Diversity and compliance in the workplace
Businesses that do not recruit from diverse talent may have a more difficult time filling key roles and are missing out on qualified candidates. Having a diverse workforce with bi-lingual employees from varying ethnic backgrounds enables people to collaborate, fuel creativity, and enhance talent. Teams will benefit from improved productivity, tolerance, and communication, which can bring better results for the company as a whole.
Creating a diverse workplace is a requirement for federal contractors but is a wise practice for all businesses. I am going to help you get a clear understanding of what diversity, inclusion, and compliance is to help you create a diverse workplace atmosphere where employees feel respected and accepted.
Diversity is not merely about race, ethnicity, and gender. Diversity refers to the individual characteristics attributed to a person that represents race, national origin, ethnicity, gender, ability, sexual preference, age, interests, background, levels of educational achievement, socioeconomic statuses — and the list goes on.
We are living in a time when five generations are working together in the workplace. People aren’t retiring at the usual retirement age due to various factors, including financial hardship, and the newer generations coming into the workplace have a different work ethic and communication style. If handled correctly, the differences between the generations can be used to benefit the culture of the company.
Federal agencies are focused on ensuring that individuals with disabilities have equal access during all phases of employment. Legislative changes are also in place to protect the LGBTQ population. When recruiting, it is beneficial to consider the protected classes and find a way to reach those demographics. It’s also imperative that you determine if your organization has a work environment that is inviting and inclusive to employees within protected groups, and if you have policies and procedures that will support them.
Diversity isn’t just about how individuals identify themselves but also how others in the workplace perceive them. It is essential to educate employees on cultural sensitivity and how to coexist with a diverse range of people. Sensitivity training can help employees become more self-aware and understand their own cultural biases and prejudices. Creating a diverse workforce brings more opportunities for innovation to your business and the ability to reach all demographics of customers.
Inclusion refers to how employees working in diverse environments feel their co-workers and managers are treating them. It is also important for employees of protected classes to feel they have the opportunity to grow within the company and advance up the corporate ladder. Inclusion measures how fair and collaborative the interactions and practices are within your workforce, including recruitment, training, incentives, promotions, mentoring, and company opportunities.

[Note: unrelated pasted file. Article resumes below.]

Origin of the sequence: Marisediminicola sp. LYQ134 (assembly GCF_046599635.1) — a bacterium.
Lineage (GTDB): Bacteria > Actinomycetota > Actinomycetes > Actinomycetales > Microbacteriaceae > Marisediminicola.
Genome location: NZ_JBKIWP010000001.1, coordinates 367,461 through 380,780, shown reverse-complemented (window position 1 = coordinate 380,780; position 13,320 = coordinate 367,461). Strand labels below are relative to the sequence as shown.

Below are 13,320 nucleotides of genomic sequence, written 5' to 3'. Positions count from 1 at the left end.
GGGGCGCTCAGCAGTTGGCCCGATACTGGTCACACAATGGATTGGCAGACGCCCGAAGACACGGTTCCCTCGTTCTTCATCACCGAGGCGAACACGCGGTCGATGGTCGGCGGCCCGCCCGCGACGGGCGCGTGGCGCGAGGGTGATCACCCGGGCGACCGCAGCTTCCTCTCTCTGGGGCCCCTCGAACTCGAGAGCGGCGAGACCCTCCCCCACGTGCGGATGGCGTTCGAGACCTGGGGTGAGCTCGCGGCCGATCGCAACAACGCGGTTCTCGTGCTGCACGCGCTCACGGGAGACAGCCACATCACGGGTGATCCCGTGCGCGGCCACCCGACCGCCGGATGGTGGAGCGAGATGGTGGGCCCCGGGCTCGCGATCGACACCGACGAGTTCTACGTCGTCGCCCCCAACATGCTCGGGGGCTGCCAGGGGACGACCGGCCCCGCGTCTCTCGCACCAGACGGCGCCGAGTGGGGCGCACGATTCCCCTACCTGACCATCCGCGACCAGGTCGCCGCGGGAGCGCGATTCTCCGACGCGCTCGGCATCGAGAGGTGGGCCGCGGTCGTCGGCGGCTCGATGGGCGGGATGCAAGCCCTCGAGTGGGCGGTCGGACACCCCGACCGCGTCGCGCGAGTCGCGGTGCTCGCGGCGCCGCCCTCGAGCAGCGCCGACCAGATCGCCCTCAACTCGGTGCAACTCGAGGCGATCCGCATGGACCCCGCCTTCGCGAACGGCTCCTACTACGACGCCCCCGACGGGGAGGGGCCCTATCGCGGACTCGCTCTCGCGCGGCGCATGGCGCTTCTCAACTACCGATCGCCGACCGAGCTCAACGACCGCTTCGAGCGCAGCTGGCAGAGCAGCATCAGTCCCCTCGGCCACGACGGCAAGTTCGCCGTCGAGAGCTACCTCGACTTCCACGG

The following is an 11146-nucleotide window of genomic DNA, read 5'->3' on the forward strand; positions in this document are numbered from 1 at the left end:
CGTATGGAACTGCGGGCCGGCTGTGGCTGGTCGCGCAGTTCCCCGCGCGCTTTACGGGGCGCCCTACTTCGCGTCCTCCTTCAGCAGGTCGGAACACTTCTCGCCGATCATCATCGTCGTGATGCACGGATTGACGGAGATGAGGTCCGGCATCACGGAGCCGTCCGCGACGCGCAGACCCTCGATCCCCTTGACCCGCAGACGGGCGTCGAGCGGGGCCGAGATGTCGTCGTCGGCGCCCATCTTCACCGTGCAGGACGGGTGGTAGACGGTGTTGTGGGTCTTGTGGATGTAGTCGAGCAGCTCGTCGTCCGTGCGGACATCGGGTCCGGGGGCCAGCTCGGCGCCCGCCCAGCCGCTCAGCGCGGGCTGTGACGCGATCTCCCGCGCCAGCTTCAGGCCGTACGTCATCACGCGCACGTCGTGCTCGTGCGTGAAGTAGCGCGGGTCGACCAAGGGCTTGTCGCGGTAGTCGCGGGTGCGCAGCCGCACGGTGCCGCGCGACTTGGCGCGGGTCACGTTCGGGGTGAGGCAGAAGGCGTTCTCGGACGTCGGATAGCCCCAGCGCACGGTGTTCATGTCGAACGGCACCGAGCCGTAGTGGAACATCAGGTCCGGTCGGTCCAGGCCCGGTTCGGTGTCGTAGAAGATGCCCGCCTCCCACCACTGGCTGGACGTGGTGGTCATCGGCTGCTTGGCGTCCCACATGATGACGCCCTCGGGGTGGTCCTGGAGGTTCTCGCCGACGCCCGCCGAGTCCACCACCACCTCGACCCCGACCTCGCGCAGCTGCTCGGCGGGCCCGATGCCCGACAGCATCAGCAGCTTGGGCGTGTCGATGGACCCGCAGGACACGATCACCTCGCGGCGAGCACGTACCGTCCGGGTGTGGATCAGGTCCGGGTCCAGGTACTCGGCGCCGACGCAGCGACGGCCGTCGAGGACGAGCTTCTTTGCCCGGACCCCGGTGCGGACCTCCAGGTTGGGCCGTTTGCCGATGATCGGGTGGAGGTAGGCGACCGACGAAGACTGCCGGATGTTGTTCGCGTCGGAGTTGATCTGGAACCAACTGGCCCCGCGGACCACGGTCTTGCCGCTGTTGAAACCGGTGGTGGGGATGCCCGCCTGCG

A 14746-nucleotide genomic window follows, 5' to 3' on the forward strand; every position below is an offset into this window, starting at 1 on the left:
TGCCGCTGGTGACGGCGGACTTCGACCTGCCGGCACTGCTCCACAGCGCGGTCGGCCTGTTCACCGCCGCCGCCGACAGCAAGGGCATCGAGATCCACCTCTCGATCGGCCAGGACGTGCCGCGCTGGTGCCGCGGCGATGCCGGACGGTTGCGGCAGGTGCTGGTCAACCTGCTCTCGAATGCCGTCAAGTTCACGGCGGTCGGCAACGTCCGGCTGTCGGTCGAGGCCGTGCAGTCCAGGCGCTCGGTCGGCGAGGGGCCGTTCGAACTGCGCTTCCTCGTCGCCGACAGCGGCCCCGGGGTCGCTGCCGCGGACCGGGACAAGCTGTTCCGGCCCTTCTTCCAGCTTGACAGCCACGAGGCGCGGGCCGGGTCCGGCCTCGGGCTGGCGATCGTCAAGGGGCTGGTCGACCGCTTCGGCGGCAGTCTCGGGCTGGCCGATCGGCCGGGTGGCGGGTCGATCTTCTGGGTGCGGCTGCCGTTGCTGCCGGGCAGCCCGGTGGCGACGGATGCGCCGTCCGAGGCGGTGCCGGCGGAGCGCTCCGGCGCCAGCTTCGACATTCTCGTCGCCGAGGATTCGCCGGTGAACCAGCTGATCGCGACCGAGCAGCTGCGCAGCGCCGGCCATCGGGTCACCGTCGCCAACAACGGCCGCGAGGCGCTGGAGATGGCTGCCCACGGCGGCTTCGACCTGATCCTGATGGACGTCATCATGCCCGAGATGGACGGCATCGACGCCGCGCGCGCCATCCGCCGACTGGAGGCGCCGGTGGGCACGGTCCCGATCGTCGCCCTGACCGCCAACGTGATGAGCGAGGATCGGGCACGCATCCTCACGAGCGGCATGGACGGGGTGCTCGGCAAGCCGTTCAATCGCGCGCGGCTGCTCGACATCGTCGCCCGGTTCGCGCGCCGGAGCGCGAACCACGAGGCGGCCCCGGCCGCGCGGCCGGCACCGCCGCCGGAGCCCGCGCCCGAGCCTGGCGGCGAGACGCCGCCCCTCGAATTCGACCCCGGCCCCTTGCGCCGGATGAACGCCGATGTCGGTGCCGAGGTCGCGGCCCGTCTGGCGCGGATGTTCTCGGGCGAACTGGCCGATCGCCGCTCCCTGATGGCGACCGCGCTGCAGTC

Promoting inclusion in teams can help break down preconceived notions and cultural misunderstandings and let employees get to know one another on an individual basis. Management must make sure employees are not just treated fairly, but feel comfortable contributing their unique ideas and experiences. Behavior or complaints regarding discrimination need to be taken seriously and addressed immediately. Failing to address discrimination in the workplace is a violation of EEO Laws and will cost you time, money, and the potential loss of key players in your business. Make sure the company’s discrimination policy includes the procedure for voicing concerns and complaints and is easy for employees to understand the process and possible outcomes of discrimination.
Compliance refers to ensuring that equal opportunity exists in all phases of employment, from recruiting and hiring to training and terminating. The Equal Employment Opportunity Commission (EEOC) has created laws and guidelines that businesses must follow or risk costly penalties and consequences. The Civil Rights Act, Equal Pay Act, the Age Discrimination in Employment Act, the Americans with Disabilities Act, and the Genetic Information Nondiscrimination Act are only a few examples of legislations used to determine regulations.
Contractors or subcontractors doing business with the federal government are also required to abide by additional regulations enforced by the Office of Federal Contract Compliance Programs (OFCCP). Federal contractors are required to prepare an annual affirmative action program and engage in practices to attract qualified women, minorities, individuals with disabilities, and veterans. The information is used for statistical analysis to monitor the necessary skill sets of the number of women and minorities employed in recruiting areas.
In conclusion, being an equal opportunity employer will widen your talent pool and bring more creativity and innovation into your business. Creating a company culture that celebrates diversity and encourages inclusion will increase employee morale and teamwork. Make sure discrimination policies and procedures are in place to protect employees and ensure a fair and respectful work environment. Implementing a continuous training program to teach emotional intelligence, cultural differences and conflict resolution, is a proactive way to bridge diversity in the workplace and build a stable and productive workforce.